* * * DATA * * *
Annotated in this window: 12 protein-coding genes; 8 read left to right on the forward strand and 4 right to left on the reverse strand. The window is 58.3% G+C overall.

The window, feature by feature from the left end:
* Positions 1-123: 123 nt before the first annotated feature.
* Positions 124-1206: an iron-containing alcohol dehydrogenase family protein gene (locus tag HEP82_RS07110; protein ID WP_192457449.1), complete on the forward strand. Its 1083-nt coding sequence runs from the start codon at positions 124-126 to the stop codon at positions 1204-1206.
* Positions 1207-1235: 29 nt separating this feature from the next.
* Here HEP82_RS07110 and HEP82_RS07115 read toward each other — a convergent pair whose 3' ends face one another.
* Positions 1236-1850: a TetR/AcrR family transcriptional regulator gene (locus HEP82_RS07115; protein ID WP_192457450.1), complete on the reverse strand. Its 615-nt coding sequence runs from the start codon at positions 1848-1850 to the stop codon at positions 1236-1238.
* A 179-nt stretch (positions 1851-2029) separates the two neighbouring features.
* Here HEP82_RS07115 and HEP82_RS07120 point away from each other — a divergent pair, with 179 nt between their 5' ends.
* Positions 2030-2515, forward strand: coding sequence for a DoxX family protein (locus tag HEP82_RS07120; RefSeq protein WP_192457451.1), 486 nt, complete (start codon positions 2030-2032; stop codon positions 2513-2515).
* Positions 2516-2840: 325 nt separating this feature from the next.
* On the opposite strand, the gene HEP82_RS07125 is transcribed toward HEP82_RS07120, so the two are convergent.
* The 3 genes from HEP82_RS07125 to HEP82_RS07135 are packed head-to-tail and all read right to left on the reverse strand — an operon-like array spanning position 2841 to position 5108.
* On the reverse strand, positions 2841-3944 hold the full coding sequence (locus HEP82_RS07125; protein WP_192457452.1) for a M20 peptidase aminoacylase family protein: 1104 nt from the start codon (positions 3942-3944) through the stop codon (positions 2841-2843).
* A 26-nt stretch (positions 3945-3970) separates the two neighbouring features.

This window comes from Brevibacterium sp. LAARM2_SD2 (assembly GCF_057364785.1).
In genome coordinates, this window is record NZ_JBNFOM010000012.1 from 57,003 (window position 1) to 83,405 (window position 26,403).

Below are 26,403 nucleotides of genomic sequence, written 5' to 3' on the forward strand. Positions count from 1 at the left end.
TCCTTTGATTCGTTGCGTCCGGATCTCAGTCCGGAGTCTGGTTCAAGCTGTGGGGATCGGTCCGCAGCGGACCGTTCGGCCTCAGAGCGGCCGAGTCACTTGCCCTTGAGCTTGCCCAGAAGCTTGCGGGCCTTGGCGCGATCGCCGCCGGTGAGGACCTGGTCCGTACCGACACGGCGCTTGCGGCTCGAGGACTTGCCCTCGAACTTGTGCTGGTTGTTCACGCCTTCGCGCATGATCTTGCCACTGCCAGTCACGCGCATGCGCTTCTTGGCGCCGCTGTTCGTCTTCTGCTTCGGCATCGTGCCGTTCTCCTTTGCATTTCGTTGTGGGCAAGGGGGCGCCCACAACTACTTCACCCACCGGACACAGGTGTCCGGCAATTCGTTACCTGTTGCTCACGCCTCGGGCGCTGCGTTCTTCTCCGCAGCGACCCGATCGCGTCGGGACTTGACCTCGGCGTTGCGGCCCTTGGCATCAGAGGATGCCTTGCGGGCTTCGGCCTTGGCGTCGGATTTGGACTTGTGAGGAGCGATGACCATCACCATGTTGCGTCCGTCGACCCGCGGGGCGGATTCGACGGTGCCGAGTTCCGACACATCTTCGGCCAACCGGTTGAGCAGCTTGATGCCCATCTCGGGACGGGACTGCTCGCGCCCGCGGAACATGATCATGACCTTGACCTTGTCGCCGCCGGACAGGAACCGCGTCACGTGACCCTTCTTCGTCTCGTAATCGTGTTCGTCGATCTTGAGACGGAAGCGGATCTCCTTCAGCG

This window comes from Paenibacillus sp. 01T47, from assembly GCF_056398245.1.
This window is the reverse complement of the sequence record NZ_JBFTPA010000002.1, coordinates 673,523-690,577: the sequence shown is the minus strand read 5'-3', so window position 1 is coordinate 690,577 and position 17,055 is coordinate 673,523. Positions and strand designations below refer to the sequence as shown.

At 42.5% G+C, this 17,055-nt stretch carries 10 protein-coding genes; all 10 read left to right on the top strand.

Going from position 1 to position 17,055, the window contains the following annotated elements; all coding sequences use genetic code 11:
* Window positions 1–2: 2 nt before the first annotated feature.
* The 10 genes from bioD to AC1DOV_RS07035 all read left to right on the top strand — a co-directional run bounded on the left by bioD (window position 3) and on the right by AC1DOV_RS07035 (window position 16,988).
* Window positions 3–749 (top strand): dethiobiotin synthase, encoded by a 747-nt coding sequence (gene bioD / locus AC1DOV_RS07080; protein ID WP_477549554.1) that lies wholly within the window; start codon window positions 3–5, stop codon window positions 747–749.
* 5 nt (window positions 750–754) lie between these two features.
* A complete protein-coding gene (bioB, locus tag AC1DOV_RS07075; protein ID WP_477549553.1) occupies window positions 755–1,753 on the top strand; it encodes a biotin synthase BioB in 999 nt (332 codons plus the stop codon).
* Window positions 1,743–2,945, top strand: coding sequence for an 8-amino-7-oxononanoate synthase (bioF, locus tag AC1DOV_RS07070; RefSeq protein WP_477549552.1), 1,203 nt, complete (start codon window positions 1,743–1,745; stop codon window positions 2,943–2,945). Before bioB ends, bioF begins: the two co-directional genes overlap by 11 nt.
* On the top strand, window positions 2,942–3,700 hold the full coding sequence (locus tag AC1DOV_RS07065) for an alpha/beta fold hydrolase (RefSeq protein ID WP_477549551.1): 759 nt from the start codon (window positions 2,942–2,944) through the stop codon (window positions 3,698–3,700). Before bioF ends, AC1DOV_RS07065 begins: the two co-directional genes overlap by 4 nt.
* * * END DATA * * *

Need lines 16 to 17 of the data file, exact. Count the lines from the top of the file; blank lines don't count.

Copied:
This window comes from Brevibacterium sp. LAARM2_SD2 (assembly GCF_057364785.1).
In genome coordinates, this window is record NZ_JBNFOM010000012.1 from 57,003 (window position 1) to 83,405 (window position 26,403).